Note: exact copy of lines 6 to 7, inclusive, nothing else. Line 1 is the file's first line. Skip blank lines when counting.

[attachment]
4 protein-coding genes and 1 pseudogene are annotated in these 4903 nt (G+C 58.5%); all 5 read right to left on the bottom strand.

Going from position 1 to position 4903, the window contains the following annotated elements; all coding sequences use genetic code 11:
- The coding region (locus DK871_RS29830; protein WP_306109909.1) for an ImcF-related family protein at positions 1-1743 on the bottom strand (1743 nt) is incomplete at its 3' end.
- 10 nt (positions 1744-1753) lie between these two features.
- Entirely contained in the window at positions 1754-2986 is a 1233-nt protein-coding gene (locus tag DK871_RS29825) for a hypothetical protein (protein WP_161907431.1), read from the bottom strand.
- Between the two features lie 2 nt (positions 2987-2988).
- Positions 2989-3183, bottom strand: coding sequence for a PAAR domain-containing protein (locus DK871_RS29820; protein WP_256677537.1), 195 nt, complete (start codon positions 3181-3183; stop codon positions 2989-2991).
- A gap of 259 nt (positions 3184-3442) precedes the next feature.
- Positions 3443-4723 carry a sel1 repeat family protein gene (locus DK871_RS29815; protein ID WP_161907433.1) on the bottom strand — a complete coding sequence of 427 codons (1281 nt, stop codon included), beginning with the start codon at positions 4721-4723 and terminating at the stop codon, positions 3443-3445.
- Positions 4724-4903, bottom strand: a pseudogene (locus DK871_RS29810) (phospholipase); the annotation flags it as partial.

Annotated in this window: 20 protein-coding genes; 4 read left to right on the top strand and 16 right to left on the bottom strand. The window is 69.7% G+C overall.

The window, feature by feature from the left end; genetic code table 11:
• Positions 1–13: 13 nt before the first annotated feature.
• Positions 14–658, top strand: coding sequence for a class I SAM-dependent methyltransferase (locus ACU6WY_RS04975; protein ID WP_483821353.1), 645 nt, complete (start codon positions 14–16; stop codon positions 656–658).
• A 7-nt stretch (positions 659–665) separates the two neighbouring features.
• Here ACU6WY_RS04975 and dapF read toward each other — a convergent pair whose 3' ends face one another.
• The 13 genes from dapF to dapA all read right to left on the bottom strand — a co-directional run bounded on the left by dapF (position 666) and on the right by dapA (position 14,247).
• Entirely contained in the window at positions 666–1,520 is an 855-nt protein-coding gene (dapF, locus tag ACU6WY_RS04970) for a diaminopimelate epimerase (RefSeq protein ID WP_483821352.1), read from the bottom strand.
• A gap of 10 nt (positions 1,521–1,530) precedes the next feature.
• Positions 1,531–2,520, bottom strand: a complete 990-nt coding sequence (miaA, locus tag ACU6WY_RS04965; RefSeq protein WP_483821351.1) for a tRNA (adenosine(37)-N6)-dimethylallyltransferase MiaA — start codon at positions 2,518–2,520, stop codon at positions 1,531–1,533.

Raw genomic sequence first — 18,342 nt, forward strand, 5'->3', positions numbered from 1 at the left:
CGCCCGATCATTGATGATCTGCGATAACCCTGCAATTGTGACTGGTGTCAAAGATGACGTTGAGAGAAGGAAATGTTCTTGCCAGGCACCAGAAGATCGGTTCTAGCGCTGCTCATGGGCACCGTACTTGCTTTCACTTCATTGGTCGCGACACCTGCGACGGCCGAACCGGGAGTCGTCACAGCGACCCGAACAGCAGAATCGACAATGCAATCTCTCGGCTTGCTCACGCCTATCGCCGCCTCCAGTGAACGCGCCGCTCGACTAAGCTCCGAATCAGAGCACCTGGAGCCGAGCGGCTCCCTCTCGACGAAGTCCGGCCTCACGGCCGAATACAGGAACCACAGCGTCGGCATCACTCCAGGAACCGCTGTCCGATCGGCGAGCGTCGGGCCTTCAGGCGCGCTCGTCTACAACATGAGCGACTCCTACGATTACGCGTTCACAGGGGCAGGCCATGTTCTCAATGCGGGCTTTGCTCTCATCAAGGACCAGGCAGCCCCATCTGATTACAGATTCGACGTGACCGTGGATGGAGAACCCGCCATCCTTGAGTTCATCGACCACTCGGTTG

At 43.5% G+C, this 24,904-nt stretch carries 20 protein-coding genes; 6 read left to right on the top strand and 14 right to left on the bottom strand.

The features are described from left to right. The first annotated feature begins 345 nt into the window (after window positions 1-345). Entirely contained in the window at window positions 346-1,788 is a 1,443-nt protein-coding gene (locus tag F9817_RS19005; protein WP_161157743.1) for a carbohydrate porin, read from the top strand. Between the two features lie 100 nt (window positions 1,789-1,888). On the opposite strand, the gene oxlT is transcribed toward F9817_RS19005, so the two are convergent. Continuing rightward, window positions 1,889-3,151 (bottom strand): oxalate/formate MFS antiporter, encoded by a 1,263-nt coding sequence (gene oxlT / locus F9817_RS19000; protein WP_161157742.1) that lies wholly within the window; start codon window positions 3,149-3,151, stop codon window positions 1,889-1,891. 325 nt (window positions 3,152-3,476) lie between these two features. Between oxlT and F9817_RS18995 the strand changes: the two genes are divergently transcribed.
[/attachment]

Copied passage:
- Between the two features lie 2 nt (positions 2987-2988).
- Positions 2989-3183, bottom strand: coding sequence for a PAAR domain-containing protein (locus DK871_RS29820; protein WP_256677537.1), 195 nt, complete (start codon positions 3181-3183; stop codon positions 2989-2991).